By Alois Vinga
THE US has been impressed by Finance Minister Mthuli Ncube’s economic interventions, the economic power’s Senior Economic Officer at its Harare embassy, Christopher Hunnicutt said this week.
However, Hunnicutt was quick to indicate that sanctions imposed on Harare will only be removed once President Emmerson Mnangagwa’s administration “adheres to the country’s Constitution.”
“There has been a lot of progress in the fiscal area which is aimed at stabilising the situation through reforms meant to improve the ease of doing business. There is some consistence in economic policies. However, there is need to find ways to stabilise the currency situation but in some instances this can be taken as work in progress,” Hunnicutt said in an interview with newzimbabwe.com.
However, the US official said there was a link between Zimbabwe’s economic problems and its politics including the violence that rocked the country in August last year and January this year.
“But there is need to appreciate that political issues are also a part of economic issues because they scare away investors, hence the need to have respect for human rights.
“The violence in January was a huge setback and we are calling for accountability of those events,” Hunnicutt said.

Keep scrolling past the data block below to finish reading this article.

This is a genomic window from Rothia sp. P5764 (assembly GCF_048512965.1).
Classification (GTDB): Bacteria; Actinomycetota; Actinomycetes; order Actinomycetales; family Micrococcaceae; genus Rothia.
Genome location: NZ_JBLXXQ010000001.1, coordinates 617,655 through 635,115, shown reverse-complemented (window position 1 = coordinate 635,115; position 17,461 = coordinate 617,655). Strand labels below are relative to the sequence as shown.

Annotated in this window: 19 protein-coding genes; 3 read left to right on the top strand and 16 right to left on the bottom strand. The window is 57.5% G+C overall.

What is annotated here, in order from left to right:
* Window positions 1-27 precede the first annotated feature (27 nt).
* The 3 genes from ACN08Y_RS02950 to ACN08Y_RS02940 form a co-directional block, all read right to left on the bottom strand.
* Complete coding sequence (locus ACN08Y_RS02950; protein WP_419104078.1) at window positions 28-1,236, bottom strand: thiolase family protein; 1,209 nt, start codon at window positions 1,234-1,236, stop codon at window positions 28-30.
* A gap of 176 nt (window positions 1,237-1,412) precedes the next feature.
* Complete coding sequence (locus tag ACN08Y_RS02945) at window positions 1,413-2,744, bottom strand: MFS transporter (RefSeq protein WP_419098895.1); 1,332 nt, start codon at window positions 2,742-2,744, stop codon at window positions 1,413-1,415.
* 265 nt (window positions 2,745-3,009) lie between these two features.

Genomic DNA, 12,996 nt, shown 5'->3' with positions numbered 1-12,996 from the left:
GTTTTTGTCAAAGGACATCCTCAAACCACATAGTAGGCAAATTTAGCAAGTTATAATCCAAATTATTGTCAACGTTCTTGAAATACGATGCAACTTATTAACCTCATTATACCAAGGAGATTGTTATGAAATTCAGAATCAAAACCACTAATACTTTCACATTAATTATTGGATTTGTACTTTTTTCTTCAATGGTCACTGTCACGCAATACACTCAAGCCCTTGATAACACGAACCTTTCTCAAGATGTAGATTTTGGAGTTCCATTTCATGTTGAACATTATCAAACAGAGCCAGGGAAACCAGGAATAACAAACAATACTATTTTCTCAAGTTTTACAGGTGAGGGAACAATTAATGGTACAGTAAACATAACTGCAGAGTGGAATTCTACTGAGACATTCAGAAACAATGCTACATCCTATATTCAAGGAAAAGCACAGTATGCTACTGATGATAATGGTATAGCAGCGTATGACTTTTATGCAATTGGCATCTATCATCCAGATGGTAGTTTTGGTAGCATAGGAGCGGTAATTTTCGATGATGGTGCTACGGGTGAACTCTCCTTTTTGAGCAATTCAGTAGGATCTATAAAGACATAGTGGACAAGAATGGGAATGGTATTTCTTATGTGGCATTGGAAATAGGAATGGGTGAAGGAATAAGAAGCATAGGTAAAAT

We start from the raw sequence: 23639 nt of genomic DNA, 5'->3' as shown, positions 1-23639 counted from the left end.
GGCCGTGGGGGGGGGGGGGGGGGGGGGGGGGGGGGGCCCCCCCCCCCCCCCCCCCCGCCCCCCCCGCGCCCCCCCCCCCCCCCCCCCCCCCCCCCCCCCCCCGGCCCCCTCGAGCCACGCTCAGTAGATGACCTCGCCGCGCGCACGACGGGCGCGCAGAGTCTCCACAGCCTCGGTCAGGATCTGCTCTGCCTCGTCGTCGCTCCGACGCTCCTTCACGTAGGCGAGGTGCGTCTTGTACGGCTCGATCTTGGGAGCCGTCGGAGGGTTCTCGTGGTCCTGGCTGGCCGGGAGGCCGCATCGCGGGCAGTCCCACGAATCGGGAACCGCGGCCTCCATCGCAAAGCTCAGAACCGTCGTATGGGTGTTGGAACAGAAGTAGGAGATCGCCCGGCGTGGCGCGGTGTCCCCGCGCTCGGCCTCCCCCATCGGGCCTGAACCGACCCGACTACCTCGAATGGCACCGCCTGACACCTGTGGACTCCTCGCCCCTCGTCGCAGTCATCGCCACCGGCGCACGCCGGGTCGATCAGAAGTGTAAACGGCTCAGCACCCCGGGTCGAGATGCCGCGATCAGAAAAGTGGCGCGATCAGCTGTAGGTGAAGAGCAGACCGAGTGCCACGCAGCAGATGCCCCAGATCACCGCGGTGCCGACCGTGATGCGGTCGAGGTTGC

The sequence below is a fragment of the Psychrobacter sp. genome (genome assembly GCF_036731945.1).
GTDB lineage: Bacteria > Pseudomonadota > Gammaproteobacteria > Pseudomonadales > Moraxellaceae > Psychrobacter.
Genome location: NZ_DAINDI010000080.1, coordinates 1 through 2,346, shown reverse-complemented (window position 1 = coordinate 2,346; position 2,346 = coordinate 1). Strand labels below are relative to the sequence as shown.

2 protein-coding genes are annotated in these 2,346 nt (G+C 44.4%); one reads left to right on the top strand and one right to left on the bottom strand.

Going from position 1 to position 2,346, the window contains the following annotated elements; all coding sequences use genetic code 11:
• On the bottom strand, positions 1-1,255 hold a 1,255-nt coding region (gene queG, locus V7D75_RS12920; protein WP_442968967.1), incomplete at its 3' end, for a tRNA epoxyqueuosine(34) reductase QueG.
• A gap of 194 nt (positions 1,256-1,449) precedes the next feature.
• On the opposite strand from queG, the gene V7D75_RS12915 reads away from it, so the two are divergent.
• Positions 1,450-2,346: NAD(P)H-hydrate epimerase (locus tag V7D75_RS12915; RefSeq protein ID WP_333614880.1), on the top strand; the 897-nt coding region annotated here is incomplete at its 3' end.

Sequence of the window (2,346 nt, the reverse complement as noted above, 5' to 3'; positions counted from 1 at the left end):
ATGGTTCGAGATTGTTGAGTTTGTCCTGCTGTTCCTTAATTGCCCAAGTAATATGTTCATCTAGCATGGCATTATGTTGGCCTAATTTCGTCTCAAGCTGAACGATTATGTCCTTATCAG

Zimbabwe, Hunnicutt added, must also respect freedom of speech and in general embrace the 2013 Constitution.
He added that only then would President Donald Trump’s government consider addressing Zimbabwe’s concerns around sanctions.
Hunnicutt said that government must implement recommendations made by a Commission of Inquiry headed by former South African President Kgalema Monthlante after last August’s violence and bring to account perpetrators.
Recently , US President Donald Trump, extended by one year, sanctions against Zimbabwe, saying the new government’s policies continue to pose an “unusual and extraordinary” threat to US foreign policy.
The renewal came despite calls by African leaders, including South Africa’s President Cyril Ramaphosa, for the sanctions to be lifted to give the country a chance to recover from its economic crisis.